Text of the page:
Hi, I could easily argue for Free Will, since Determinism cannot explain uniqueness or directional impetus. However, I will not go there. From a deterministic point of view, moral laws are all determined. So you can give it as much or as little thought as you want, because whatever you do is exactly suppose to happen. So it is all OK. The one problem you may have, is where did the concept of moral law come from in a Deterministic world. Did it just poof out of the stuff somewhere? I mean, the inspiration for it? Rich



Just curious, would you argue for free will from an atheist perspective? I'm in a sour mood right now, if my post seems to come off with a little zing, that's the reason why. I'll tell you what really irritates me. Atheists whom swear by evolution but run away from determinism. They joke about how ridiculous it is that their very actions and 'choices' are the result of various causes millions of years ago that 'forced' them into doing what they did and will do. Yet when it comes to evolution they have no problem saying that their very complex existence is all a result of lots of chance of little things effecting little things all spawning from the Big Bang. Do they not see it? They are being hypocrites in their views of what is 'reasonably comprehensible' as valid. Why do they have no difficulty assuming their existence is a result of billions of years of chance from a single explosion? Well they do not like the other option. What is that option? God. Now, in the case of free will. If one doesn't accept determinism (because they think it utterly absurd their choice to respond to my post is a result of past effects), then they can easily have their precious free will. Why do they not choose determinism like they chose their belief in evolution? No one likes the idea of not having control. This is where they hold on to their 'god', their pacifier, their sanity that keeps them going: free will.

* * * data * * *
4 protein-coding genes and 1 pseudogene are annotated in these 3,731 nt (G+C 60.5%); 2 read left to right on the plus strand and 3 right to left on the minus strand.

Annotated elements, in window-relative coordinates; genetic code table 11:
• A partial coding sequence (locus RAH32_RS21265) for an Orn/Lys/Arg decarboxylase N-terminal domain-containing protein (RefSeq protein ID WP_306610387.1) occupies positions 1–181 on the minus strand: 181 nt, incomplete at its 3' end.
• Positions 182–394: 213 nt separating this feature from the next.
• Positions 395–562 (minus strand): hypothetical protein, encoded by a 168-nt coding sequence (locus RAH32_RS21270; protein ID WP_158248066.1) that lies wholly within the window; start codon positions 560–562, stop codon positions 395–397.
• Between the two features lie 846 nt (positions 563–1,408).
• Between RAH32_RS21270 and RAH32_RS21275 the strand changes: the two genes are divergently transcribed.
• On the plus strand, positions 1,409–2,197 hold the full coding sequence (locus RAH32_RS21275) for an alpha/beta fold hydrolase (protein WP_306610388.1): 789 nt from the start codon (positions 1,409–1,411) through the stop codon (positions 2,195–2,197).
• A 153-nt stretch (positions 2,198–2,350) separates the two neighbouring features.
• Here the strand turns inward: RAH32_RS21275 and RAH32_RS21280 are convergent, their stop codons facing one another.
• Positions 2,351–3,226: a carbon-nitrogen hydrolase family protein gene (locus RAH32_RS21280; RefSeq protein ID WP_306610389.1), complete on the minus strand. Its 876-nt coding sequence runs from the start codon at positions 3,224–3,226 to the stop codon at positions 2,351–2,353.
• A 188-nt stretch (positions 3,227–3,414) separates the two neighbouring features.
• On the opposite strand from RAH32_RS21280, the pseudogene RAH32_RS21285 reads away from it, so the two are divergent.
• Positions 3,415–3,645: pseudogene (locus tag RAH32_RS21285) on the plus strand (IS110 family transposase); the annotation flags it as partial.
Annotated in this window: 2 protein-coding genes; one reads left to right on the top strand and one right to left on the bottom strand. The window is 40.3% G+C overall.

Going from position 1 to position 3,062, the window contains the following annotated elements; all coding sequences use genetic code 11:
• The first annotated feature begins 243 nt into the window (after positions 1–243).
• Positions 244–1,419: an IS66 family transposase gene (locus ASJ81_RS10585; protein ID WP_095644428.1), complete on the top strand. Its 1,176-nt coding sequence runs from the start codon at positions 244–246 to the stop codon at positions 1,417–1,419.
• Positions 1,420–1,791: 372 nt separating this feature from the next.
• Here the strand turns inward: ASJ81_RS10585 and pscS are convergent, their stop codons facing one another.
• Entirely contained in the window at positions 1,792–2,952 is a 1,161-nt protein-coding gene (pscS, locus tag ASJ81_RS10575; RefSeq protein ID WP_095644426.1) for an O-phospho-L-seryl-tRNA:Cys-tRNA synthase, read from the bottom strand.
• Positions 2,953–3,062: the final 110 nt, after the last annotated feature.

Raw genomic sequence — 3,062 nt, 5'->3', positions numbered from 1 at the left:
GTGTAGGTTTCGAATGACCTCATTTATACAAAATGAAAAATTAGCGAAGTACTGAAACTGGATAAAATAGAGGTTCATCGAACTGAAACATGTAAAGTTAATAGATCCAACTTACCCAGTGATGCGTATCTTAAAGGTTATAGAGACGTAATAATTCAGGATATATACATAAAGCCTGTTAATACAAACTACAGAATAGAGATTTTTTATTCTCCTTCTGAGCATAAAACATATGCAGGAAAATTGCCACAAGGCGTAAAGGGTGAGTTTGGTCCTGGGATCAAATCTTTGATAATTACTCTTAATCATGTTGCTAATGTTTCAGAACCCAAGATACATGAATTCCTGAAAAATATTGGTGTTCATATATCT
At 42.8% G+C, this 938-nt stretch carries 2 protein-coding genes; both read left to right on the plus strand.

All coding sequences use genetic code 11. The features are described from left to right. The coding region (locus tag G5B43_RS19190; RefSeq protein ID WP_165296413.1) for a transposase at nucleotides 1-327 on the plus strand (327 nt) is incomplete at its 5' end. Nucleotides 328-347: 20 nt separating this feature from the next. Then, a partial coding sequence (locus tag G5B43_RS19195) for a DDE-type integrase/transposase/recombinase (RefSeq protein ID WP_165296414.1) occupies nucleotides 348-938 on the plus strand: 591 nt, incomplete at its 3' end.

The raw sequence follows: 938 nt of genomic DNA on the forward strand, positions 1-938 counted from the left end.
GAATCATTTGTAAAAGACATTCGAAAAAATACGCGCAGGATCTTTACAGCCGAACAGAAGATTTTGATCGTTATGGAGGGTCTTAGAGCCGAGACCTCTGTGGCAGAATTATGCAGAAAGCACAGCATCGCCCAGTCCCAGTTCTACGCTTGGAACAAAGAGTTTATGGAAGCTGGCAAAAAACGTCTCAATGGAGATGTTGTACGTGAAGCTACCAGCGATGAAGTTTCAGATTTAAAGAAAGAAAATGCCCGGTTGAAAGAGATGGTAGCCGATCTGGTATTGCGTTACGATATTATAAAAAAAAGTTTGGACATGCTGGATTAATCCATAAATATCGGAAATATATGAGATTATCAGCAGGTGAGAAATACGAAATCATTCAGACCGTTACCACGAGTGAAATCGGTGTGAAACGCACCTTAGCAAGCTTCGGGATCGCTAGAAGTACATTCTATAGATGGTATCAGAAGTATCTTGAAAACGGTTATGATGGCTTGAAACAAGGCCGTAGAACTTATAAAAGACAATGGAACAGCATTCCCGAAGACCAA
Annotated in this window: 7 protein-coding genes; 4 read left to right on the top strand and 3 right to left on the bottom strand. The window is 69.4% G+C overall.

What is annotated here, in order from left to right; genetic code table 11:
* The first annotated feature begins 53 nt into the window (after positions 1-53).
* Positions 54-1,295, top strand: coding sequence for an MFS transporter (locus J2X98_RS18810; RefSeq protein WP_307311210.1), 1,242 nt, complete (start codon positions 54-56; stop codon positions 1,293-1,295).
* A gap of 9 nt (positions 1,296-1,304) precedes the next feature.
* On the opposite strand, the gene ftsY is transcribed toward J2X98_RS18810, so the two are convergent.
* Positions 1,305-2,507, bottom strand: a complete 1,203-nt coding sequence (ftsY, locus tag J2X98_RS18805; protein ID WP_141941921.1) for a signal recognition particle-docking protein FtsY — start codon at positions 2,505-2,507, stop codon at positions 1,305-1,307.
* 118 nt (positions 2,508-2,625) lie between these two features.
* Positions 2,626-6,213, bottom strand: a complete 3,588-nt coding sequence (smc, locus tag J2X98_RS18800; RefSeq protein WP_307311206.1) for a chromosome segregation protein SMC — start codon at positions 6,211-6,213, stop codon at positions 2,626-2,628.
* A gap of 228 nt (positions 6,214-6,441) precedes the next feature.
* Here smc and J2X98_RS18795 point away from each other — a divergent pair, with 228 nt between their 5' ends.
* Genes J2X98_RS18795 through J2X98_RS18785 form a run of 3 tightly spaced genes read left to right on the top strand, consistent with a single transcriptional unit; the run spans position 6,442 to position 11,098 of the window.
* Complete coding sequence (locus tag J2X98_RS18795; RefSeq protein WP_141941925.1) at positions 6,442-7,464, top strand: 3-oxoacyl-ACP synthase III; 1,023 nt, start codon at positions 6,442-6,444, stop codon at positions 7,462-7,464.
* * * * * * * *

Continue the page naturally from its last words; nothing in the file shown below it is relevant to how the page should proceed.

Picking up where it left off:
I have a certain kind of respect for those atheists whom while I don't share their views I certainly respect the fact that their views do not blatantly conflict.
You make it sound like free will is so obvious to you. Well I'll tell you this, you certainly aren't going to prove it philosophically nor scientifically. Free will can not be material in nature, its existence to control material must exist outside of material. You can't argue that the ability to make decisions lies in 'consciousness' as consciousness is nothing but a result of physical processes. Depending on how you define it, it is either an illusion or a material determinable essence. If free will is the result of physical parts then it is by definition determinable. If free will exists outside the material world, as it must to truly be free will, then it begs the question of a spiritual higher being.
Who knows, maybe you'll want to bring "Quantum Mechanics" into this. Go right ahead, it will not help you one single iota.
 
Holiday20310401
 
Reply Sun 14 Jun, 2009 10:36 pm
@Neil D,
Neil;69273 wrote:

It actually follows from quantum mechanics, solidly confirmed by experiments, that on the quantum level, the universe is not at all deterministic. Events happen according to a statistical distribution that comes out of quantum equations. Given an elementary particle, if it can go zing or zong, it is actually inheritably impossible to determine with certainty which it will do either, only the statistical probabilities.


As we go further to the micro level and macro level of the system away from our normal perspective, our perspective must undergo change in order to keep the 'pattern'/predictability of the system in place. The change starts gradual, but then it rockets to a huge change in perspective in order to keep the determinism in tact. Perhaps today, there is just a gap or lack of abstract thinking to shift the perspective to negotiate with quantum aspects of the system. Our perspective of such a system is not shifted to match the requirements for pattern in the quantum level. Now that the fractal has gotten low enough, a boom in abstract is required.